Sandra McPherson

Learning to Play It Again
June 24, 2020 McPherson Sandra

Learning to Play It Again


While my daughter was learning Clementi —
A creek cascading outside through ferns,


A dell maybe, plenty
Of wet-winged chill-tolerant birds,


Off-fifths and sevenths in my play-it-by-ear ear,
As her teacher (Juilliard, ski patrol)


Exemplified a passage, and then she imitated . . .
I paid a twenty


For the hour.  Mt. Hood rose in his mind — the grand up there,
The summit filling each frame of the lodge window —


FDR, WPA, the spirits of construction workers in their tent city,
All bent in conscious energies;


For the concert in his future —
It would be Liszt, stentorian fingers


A kid could only hope to learn, or get closer to, skilled
At almost tripping it bright, lucent,


While I was distracted, in a Finn phase, carrying around a volume by Pentti
Saarikoski, who feels light as an eyelash


And will be lost like one; and Paavo Haavikko’s see-
Through windshield jacket (“this breath has grown trees”);


Much that was foreign, or far off but not alien,
The refrain that won’t stay distant, or coolishly distanced,


Even though going to rub mail in his thumbs, one poet Ploiesti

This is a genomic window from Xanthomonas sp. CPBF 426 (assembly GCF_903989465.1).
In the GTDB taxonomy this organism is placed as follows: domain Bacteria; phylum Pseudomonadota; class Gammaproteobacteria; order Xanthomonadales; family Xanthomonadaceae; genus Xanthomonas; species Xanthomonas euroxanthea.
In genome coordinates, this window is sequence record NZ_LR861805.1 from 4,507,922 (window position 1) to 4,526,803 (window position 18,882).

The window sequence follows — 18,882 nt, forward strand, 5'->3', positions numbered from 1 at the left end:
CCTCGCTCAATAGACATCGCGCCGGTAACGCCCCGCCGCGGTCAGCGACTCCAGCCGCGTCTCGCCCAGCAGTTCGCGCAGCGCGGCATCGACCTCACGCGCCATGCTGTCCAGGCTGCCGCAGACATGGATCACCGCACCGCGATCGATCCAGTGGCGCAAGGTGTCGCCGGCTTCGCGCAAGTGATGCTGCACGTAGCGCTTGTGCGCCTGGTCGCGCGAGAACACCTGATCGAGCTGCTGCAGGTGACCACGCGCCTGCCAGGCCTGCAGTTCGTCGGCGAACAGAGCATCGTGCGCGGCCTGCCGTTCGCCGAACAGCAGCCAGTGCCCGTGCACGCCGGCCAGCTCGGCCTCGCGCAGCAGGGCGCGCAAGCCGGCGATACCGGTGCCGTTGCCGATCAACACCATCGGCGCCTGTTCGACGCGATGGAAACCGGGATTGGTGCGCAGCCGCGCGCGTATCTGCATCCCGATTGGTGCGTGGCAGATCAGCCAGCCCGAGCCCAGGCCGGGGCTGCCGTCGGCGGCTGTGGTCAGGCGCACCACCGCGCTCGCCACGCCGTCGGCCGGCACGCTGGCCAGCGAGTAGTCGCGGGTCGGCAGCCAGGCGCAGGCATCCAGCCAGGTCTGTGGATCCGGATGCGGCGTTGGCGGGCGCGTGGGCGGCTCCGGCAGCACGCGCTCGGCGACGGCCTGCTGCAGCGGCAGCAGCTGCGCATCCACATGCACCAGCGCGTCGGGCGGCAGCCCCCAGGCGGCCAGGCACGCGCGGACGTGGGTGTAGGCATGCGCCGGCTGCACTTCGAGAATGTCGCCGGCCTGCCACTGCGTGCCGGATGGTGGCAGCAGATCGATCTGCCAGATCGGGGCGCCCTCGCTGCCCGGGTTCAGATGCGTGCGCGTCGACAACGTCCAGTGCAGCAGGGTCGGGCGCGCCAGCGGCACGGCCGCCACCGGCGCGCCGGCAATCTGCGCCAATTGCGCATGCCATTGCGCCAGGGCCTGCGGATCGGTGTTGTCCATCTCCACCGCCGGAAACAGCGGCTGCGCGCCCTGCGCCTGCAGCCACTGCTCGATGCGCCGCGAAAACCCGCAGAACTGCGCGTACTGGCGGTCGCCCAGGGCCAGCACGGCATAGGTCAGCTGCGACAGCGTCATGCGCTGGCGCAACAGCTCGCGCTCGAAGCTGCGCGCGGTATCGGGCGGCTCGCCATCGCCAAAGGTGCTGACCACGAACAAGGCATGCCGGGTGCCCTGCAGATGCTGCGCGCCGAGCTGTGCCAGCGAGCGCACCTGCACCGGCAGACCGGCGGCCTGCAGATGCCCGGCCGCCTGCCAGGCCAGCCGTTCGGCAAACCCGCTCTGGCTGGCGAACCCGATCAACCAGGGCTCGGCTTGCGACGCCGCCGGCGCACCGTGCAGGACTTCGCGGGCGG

Veteran stationed where they say, as “nothing” — niente,


For that’s what his postmistress said
Enough to become a lovely, lonely repeton —


Niente per voi
Today, daily — he used it


To add a half-line of music to the deprivation to each quatrain.
My prodigy’s guide, more gentle than virtuosic, sipped jet-black coffee;


I kept track: his mentee knowing, growing better, inching
If not leapfrogging, more nuanced,


Earning the right not to give up on,
To hold onto, even lay into, that peckish seesaw sonata


By Clementi.  That liquid-I-wish, melting-if-only
Passage we followed


However, or wherever, it (word I place my mistrust in;
Misplace my trust in) flowed.

Sandra McPherson’s 21st book, Quicksilver, Cougars, and Quartz, is forthcoming in 2018 from Salmon Poetry Press. She is retired from teaching 23 years at the University of California at Davis and 4 years at the Iowa Writers’ Workshop. Among her earlier collections, 5 were published by by Ecco, 3 by Wesleyan, and 2 by Illinois.